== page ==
"We now know Brexit will happen," says Mr Morris. "But many of the bitter arguments surrounding it aren't going to go away."

2017: UK general election

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Media captionReaction from Bristol: 'You're joking. Why does she need to do it?'

"Not another one," was the cry from Brenda from Bristol, after Theresa May announced her intention to call a snap election. Coming after the EU referendum and the 2015 general election, people were tired of politics.

"In just three words, Brenda summed up the thoughts of so many millions of voters," says BBC presenter Jon Kay, who interviewed her. "With her lovely Bristolian accent and her old shopping trolley, we knew immediately that we had struck TV gold."

Mrs May said the election was needed for "certainty, stability and strong leadership" after the EU referendum - although, as we now know, she ended up losing her majority and having to rely on the Democratic Unionist Party to prop up her minority government.

The BBC's live coverage of the results was the most read page of the year.

In its first months, the government got its legislation through Parliament quite comfortably, but as Mrs May found to her cost, political deadlock was about to set in.

As for Brenda, Mr Kay still checks in with her from time to time. "She's doing fine but doesn't want any more fuss. She laughs about how mad the world is," he says.

Brenda doesn't own a laptop or a mobile phone. So when Mr Kay told her that her catchphrase had gone viral again after the 2019 election was called, she laughed and replied: "That doesn't sound very pleasant."

2018: Theresa May strikes a Brexit deal

Theresa May delivers a speech outside Downing Street Image copyright Getty Images

For a brief spell in November 2018, it looked as though the UK was headed for an orderly Brexit. But it didn't last long.

After years of negotiations, Theresa May finally struck a deal with EU leaders, setting out the terms on which the UK would leave the EU.

Mrs May said her cabinet had backed the deal, calling it "the best that could have been negotiated". But she soon faced a revolt.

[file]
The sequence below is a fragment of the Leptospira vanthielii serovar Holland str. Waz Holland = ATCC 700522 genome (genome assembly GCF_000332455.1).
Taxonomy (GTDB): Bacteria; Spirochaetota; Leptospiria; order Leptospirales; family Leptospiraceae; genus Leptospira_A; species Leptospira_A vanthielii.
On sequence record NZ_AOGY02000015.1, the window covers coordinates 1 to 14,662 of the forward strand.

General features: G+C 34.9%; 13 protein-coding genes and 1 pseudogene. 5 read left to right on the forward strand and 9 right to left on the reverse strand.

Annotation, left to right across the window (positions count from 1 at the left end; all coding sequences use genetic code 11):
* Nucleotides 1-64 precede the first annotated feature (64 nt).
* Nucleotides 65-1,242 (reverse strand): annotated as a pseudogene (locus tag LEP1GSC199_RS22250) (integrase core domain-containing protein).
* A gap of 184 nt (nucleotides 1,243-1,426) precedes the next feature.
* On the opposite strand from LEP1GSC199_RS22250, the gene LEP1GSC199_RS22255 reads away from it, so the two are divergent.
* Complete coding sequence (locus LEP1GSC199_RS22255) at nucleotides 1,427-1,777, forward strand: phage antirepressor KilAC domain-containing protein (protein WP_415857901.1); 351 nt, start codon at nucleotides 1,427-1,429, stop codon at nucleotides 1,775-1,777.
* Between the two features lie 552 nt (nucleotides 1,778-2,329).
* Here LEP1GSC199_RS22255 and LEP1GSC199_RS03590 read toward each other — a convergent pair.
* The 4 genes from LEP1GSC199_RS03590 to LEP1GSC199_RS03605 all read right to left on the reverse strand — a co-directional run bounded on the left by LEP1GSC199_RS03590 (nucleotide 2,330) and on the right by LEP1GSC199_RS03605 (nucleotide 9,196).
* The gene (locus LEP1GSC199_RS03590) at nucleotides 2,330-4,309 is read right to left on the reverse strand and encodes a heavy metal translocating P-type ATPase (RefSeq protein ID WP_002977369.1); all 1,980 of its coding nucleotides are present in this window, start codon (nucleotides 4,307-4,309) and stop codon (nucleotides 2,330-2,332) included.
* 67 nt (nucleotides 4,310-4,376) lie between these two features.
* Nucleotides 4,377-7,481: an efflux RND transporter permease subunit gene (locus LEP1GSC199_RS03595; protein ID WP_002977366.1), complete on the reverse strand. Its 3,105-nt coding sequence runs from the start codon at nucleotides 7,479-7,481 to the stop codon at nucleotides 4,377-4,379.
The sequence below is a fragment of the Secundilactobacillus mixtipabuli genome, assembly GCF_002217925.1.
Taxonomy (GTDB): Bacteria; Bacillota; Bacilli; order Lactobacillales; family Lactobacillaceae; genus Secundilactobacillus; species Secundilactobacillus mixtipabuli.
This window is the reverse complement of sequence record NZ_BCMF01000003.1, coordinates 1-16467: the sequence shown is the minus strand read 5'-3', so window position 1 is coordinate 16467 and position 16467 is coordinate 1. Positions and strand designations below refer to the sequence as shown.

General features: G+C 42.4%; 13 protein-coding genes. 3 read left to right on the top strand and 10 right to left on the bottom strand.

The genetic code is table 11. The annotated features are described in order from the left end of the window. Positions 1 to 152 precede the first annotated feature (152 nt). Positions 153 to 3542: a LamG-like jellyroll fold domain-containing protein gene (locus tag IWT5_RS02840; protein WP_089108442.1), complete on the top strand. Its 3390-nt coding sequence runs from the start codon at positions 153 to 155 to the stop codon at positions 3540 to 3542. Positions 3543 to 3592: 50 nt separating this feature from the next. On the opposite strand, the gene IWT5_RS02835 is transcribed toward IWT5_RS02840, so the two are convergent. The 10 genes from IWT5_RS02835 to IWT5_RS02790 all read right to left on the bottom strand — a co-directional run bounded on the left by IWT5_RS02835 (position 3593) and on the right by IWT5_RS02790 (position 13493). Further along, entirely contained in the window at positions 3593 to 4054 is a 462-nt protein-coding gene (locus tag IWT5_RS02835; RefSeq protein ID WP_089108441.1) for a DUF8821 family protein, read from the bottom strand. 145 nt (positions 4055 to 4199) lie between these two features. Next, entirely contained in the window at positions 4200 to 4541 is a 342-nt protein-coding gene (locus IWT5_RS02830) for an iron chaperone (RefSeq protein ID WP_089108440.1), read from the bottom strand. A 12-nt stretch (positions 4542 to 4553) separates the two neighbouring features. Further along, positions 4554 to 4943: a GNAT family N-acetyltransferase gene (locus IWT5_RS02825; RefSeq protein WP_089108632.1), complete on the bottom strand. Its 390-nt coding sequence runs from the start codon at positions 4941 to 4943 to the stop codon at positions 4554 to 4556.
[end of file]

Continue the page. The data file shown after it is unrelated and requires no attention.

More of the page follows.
Dominic Raab, then Brexit minister, led a wave of resignations, saying he could not "in good conscience" support the deal. In the following months, Mrs May faced votes of no confidence in her leadership, but she clung on.

However, after MPs rejected a version of her Brexit agreement for a third time, she stepped down, telling the country she deeply regretted being unable to deliver Brexit.

2019: General election

Boris Johnson outside his polling station with his dog, Dilyn Image copyright Getty Images
Image caption Boris Johnson outside his polling station with his dog, Dilyn

"Everything changed" on the stroke of 22:00 GMT on 12 December, says BBC political correspondent Jonathan Blake.

As the BBC's Huw Edwards declared the exit poll at the end of a cold and wet December polling day, the Conservatives were about to secure a Commons majority of 80, the party's largest since 1987.

"A campaign focussed relentlessly on the seemingly simple promise to 'get Brexit done' had won over voters in places long-seen as out of reach for the Conservatives," says Mr Blake.

The Labour Party had its worst election result since 1935, while the SNP made big gains across Scotland. In Northern Ireland, more nationalists than unionists won seats, putting the union further "under strain", says Mr Blake.

"But in Downing Street Mr Johnson's grip on power was stronger, his support-base wider and he now had a freer hand to do, within reason, what he wanted," he continued.

"The election result has set the course firmly for the UK's departure from the European Union, left Labour in ruins and all but silenced the arguments for another referendum."

Knife-edge votes and backroom deals between parties have defined the politics of the past decade. But after the Tory's resounding victory, the tone of the next 10 years could be entirely different.